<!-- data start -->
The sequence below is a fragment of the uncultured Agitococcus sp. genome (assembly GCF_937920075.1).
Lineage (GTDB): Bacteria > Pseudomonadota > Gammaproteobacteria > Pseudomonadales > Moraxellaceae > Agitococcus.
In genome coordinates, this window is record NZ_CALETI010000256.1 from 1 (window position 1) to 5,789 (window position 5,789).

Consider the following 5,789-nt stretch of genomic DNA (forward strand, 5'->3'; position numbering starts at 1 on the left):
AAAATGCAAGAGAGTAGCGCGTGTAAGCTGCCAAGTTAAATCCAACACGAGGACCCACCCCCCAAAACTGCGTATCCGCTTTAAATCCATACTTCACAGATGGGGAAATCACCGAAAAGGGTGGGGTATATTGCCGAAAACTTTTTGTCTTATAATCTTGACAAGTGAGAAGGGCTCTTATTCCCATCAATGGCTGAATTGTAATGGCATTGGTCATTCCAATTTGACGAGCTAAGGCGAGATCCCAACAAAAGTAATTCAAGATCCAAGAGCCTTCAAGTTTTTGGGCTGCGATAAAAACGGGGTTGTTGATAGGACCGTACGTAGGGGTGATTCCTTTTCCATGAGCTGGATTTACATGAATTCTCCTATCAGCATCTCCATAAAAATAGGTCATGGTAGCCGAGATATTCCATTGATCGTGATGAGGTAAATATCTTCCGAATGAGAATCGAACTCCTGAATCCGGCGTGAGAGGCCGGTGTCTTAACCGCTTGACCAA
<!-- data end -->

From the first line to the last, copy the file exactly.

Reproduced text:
The sequence below is a fragment of the uncultured Agitococcus sp. genome (assembly GCF_937920075.1).
Lineage (GTDB): Bacteria > Pseudomonadota > Gammaproteobacteria > Pseudomonadales > Moraxellaceae > Agitococcus.
In genome coordinates, this window is record NZ_CALETI010000256.1 from 1 (window position 1) to 5,789 (window position 5,789).

Consider the following 5,789-nt stretch of genomic DNA (forward strand, 5'->3'; position numbering starts at 1 on the left):
AAAATGCAAGAGAGTAGCGCGTGTAAGCTGCCAAGTTAAATCCAACACGAGGACCCACCCCCCAAAACTGCGTATCCGCTTTAAATCCATACTTCACAGATGGGGAAATCACCGAAAAGGGTGGGGTATATTGCCGAAAACTTTTTGTCTTATAATCTTGACAAGTGAGAAGGGCTCTTATTCCCATCAATGGCTGAATTGTAATGGCATTGGTCATTCCAATTTGACGAGCTAAGGCGAGATCCCAACAAAAGTAATTCAAGATCCAAGAGCCTTCAAGTTTTTGGGCTGCGATAAAAACGGGGTTGTTGATAGGACCGTACGTAGGGGTGATTCCTTTTCCATGAGCTGGATTTACATGAATTCTCCTATCAGCATCTCCATAAAAATAGGTCATGGTAGCCGAGATATTCCATTGATCGTGATGAGGTAAATATCTTCCGAATGAGAATCGAACTCCTGAATCCGGCGTGAGAGGCCGGTGTCTTAACCGCTTGACCAA